4. On abortion and legal recognition of gay or same sex couples, people say the Democrats are closer to their views than the Republicans by margins of 5-10 points. And Democrats are favored by 17 points (48-31) as the party more likely to make the right decisions about Social Security.
5. The poll asked:

Some people have suggested allowing individuals to invest portions of their Social Security taxes on their own, which might allow them to make more money for their retirement, but would involve greater risk. Do you think allowing individuals to invest a portion of their Social Security taxes on their own is a good idea or a bad idea?

That wording returned a 51 percent bad idea/43 percent good idea judgement–the most negative response yet on this question, which was first asked in May, 2000. Moreover, consistent with other recent polls, the question has been following a downward trajectory as Bush has pushed his privatization proposal to the fore.
Followup questions reduce the number saying individual accounts are a good idea to 22 percent, if guaranteed benefits are cut, and to 17 percent, if the accounts would increase the federal budget deficit.
6. The public overwhelmingly believes individual accounts would not have a positive impact on Social Security’s financial situation. Only 19 percent believe such accounts would make Social Security’s financial situation better, while 69 percent believe it would either make it worse (45 percent) or have no impact (24 percent).
7. Currently, 50 percent believe the US should have stayed out of Iraq, compared to 46 percent who believe the US did the right thing in taking military action. That’s only the second time the “stay out” figure has broken 50 percent–more evidence that the failure of the Iraqi elections to substantially change the facts on the ground in Iraq is feeding into a jaundiced view of the US intervention. And people are actually less convinced now than they were before the November election that Bush has a clear plan for dealing with the Iraq situation (71 percent now believe he doesn’t, while only 21 percent believe he does).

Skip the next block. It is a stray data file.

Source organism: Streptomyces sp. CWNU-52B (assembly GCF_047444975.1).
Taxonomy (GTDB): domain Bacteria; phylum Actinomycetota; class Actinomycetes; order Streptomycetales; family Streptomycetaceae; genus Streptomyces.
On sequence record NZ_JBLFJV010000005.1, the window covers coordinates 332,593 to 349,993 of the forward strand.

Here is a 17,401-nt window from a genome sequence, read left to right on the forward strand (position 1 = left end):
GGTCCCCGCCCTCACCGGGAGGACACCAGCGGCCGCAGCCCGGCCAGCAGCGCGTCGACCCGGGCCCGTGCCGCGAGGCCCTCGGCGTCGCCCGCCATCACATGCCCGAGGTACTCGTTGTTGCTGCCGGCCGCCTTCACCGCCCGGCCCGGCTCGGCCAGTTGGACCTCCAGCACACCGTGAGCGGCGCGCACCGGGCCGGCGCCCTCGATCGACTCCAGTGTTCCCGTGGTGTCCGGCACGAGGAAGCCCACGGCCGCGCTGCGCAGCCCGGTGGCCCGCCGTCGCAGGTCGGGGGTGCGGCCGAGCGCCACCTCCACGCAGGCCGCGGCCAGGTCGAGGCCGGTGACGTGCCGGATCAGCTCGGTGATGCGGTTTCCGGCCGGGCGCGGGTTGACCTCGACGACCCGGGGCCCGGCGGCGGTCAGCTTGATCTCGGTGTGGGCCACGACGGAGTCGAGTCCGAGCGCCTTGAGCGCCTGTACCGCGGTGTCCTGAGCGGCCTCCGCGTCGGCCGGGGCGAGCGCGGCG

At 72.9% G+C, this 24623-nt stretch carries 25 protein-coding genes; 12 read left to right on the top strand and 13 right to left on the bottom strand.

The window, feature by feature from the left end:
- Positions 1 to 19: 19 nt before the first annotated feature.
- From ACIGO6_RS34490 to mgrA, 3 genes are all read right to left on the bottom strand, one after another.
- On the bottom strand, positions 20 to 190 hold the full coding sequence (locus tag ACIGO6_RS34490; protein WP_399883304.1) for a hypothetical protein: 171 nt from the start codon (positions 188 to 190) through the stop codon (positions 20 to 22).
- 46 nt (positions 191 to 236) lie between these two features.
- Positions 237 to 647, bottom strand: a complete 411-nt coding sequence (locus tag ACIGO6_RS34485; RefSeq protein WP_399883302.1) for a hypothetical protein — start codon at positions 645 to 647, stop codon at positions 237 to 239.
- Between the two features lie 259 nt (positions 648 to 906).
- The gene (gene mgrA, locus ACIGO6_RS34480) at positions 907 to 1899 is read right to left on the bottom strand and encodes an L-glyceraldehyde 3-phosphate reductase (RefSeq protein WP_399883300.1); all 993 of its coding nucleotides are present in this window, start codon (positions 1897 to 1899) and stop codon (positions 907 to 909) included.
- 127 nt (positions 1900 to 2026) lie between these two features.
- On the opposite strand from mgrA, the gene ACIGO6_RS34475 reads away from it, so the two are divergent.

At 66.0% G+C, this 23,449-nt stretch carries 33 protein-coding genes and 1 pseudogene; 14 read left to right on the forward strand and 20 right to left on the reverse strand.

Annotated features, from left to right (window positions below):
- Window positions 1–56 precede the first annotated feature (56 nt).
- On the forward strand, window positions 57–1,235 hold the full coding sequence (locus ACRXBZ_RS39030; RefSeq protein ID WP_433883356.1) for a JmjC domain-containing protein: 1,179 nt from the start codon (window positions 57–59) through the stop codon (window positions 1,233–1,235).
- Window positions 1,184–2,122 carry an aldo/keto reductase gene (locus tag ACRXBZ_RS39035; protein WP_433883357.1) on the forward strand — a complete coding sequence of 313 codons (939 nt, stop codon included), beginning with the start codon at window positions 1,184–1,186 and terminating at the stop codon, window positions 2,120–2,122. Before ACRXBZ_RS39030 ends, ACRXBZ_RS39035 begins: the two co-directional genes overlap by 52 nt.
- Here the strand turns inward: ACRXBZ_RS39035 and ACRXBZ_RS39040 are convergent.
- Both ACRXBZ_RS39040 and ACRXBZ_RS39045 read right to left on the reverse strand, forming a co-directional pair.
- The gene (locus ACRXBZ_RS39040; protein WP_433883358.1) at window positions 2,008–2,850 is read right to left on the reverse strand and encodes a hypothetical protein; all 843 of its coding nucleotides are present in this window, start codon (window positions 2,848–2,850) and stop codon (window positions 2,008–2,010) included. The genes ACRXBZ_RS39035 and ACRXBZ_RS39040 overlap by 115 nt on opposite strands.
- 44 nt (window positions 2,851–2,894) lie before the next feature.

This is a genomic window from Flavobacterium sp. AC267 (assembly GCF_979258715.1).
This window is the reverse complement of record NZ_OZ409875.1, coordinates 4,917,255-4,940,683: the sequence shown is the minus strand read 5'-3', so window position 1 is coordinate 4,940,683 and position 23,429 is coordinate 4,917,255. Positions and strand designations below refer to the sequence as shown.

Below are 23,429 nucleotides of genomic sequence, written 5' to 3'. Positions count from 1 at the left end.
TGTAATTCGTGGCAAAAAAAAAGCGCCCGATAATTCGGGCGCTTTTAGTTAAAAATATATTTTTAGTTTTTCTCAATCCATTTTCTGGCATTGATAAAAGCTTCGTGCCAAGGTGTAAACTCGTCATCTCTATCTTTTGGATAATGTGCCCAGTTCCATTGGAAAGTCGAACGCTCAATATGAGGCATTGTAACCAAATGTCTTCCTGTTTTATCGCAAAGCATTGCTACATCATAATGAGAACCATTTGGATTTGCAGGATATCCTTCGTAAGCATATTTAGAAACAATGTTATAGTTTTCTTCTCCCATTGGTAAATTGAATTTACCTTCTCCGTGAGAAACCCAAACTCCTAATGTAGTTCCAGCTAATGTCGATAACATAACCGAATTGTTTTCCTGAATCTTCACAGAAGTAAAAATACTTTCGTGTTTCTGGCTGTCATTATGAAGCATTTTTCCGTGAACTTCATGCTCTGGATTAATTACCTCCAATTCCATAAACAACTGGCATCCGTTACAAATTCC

8. Bush is continuing his long-term work of alienating the political center. That didn’t quite kill him in 2004, but this trend can’t be good for the GOP’s future prospects and the hopes they harbor of creating a new political majority.
In this poll, Bush’s overall approval rating among independents is 42 percent. Among the same group, his rating on Iraq is 42 percent, on foreign policy, 40 percent, on the economy, 33 percent and on the federal budget deficit, 23 percent.
And on Social Security, it is extraordinary how close the views of Democrats and independents are on most key issues and how far apart both are from Republicans. Bush is completely losing the battle for the middle on this one.